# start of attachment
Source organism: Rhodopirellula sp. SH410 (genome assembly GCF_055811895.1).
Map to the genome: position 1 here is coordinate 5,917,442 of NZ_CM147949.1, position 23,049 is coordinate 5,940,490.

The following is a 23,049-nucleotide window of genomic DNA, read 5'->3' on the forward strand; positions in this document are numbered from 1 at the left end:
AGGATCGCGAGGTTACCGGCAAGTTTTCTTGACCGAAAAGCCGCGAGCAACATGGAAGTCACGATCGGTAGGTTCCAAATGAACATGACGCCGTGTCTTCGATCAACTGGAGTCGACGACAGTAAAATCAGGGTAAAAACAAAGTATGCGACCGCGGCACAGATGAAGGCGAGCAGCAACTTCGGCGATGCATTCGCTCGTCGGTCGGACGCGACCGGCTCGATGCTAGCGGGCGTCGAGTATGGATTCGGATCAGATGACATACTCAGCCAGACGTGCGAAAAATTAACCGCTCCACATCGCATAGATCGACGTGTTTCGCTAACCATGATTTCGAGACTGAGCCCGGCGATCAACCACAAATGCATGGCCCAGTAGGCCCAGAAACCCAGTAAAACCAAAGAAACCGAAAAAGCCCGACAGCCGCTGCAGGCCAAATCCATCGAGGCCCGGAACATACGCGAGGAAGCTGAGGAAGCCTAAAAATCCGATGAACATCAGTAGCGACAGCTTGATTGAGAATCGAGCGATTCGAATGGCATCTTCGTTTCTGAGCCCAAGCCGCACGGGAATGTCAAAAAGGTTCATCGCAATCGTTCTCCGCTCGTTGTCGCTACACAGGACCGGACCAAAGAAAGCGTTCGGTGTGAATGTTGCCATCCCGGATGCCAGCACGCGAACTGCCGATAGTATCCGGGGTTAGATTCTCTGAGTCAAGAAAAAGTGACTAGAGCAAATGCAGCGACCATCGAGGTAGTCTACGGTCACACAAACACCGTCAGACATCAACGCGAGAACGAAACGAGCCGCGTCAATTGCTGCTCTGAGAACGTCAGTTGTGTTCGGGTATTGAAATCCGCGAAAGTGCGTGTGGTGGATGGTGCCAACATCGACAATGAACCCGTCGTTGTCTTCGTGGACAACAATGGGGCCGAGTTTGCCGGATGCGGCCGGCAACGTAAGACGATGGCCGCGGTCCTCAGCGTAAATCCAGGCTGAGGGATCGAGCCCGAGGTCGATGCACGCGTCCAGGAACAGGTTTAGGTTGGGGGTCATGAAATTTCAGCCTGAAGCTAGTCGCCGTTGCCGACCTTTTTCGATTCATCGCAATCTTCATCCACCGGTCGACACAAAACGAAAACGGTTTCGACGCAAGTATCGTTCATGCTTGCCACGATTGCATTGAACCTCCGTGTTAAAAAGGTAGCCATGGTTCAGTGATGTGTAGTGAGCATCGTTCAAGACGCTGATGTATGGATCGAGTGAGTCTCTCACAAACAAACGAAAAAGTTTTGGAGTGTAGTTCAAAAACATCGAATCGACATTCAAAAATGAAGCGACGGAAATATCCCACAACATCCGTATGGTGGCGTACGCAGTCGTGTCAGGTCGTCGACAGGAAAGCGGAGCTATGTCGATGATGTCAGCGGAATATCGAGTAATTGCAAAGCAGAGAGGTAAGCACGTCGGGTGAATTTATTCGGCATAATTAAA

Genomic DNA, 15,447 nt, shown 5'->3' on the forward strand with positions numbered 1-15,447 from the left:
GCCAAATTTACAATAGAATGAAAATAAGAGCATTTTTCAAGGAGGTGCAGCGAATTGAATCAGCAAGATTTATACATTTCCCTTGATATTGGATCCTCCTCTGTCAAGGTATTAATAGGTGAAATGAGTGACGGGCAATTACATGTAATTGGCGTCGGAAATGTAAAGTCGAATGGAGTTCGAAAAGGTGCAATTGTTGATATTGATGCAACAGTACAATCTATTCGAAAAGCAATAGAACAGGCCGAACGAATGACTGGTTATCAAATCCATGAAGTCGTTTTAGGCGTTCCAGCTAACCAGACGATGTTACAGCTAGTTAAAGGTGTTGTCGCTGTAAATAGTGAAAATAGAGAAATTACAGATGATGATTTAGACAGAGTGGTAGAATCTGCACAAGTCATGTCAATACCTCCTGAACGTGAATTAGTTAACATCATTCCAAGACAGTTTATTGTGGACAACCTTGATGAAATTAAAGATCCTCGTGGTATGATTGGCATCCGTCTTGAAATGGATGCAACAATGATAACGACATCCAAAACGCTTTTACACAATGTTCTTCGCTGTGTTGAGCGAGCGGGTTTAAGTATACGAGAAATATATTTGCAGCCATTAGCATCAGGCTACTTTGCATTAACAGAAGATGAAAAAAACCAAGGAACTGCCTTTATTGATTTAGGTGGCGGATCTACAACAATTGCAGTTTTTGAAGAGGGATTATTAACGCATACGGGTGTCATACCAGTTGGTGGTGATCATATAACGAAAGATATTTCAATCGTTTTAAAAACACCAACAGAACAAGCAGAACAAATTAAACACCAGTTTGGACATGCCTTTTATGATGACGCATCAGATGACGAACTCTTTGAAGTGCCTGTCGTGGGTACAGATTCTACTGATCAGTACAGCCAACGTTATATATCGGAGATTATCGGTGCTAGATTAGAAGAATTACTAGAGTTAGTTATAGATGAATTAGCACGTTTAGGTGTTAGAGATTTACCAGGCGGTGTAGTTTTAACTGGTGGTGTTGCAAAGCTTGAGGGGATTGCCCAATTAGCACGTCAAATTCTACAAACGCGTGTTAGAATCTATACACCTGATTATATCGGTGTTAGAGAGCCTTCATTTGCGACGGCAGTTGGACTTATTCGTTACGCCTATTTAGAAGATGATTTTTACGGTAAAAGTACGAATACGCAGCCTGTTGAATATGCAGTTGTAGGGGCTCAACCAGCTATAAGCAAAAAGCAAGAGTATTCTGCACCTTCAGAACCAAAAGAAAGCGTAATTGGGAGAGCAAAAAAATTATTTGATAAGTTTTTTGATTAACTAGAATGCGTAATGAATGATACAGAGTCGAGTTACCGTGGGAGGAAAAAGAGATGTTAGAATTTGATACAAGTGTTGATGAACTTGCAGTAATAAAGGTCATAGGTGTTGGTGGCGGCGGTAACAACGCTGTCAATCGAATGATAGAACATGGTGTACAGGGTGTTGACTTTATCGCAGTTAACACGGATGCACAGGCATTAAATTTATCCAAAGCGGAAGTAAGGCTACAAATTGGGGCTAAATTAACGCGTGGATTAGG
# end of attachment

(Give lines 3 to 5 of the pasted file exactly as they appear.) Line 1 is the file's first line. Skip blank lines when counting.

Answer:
The following is a 23,049-nucleotide window of genomic DNA, read 5'->3' on the forward strand; positions in this document are numbered from 1 at the left end:
AGGATCGCGAGGTTACCGGCAAGTTTTCTTGACCGAAAAGCCGCGAGCAACATGGAAGTCACGATCGGTAGGTTCCAAATGAACATGACGCCGTGTCTTCGATCAACTGGAGTCGACGACAGTAAAATCAGGGTAAAAACAAAGTATGCGACCGCGGCACAGATGAAGGCGAGCAGCAACTTCGGCGATGCATTCGCTCGTCGGTCGGACGCGACCGGCTCGATGCTAGCGGGCGTCGAGTATGGATTCGGATCAGATGACATACTCAGCCAGACGTGCGAAAAATTAACCGCTCCACATCGCATAGATCGACGTGTTTCGCTAACCATGATTTCGAGACTGAGCCCGGCGATCAACCACAAATGCATGGCCCAGTAGGCCCAGAAACCCAGTAAAACCAAAGAAACCGAAAAAGCCCGACAGCCGCTGCAGGCCAAATCCATCGAGGCCCGGAACATACGCGAGGAAGCTGAGGAAGCCTAAAAATCCGATGAACATCAGTAGCGACAGCTTGATTGAGAATCGAGCGATTCGAATGGCATCTTCGTTTCTGAGCCCAAGCCGCACGGGAATGTCAAAAAGGTTCATCGCAATCGTTCTCCGCTCGTTGTCGCTACACAGGACCGGACCAAAGAAAGCGTTCGGTGTGAATGTTGCCATCCCGGATGCCAGCACGCGAACTGCCGATAGTATCCGGGGTTAGATTCTCTGAGTCAAGAAAAAGTGACTAGAGCAAATGCAGCGACCATCGAGGTAGTCTACGGTCACACAAACACCGTCAGACATCAACGCGAGAACGAAACGAGCCGCGTCAATTGCTGCTCTGAGAACGTCAGTTGTGTTCGGGTATTGAAATCCGCGAAAGTGCGTGTGGTGGATGGTGCCAACATCGACAATGAACCCGTCGTTGTCTTCGTGGACAACAATGGGGCCGAGTTTGCCGGATGCGGCCGGCAACGTAAGACGATGGCCGCGGTCCTCAGCGTAAATCCAGGCTGAGGGATCGAGCCCGAGGTCGATGCACGCGTCCAGGAACAGGTTTAGGTTGGGGGTCATGAAATTTCAGCCTGAAGCTAGTCGCCGTTGCCGACCTTTTTCGATTCATCGCAATCTTCATCCACCGGTCGACACAAAACGAAAACGGTTTCGACGCAAGTATCGTTCATGCTTGCCACGATTGCATTGAACCTCCGTGTTAAAAAGGTAGCCATGGTTCAGTGATGTGTAGTGAGCATCGTTCAAGACGCTGATGTATGGATCGAGTGAGTCTCTCACAAACAAACGAAAAAGTTTTGGAGTGTAGTTCAAAAACATCGAATCGACATTCAAAAATGAAGCGACGGAAATATCCCACAACATCCGTATGGTGGCGTACGCAGTCGTGTCAGGTCGTCGACAGGAAAGCGGAGCTATGTCGATGATGTCAGCGGAATATCGAGTAATTGCAAAGCAGAGAGGTAAGCACGTCGGGTGAATTTATTCGGCATAATTAAA

Genomic DNA, 15,447 nt, shown 5'->3' on the forward strand with positions numbered 1-15,447 from the left: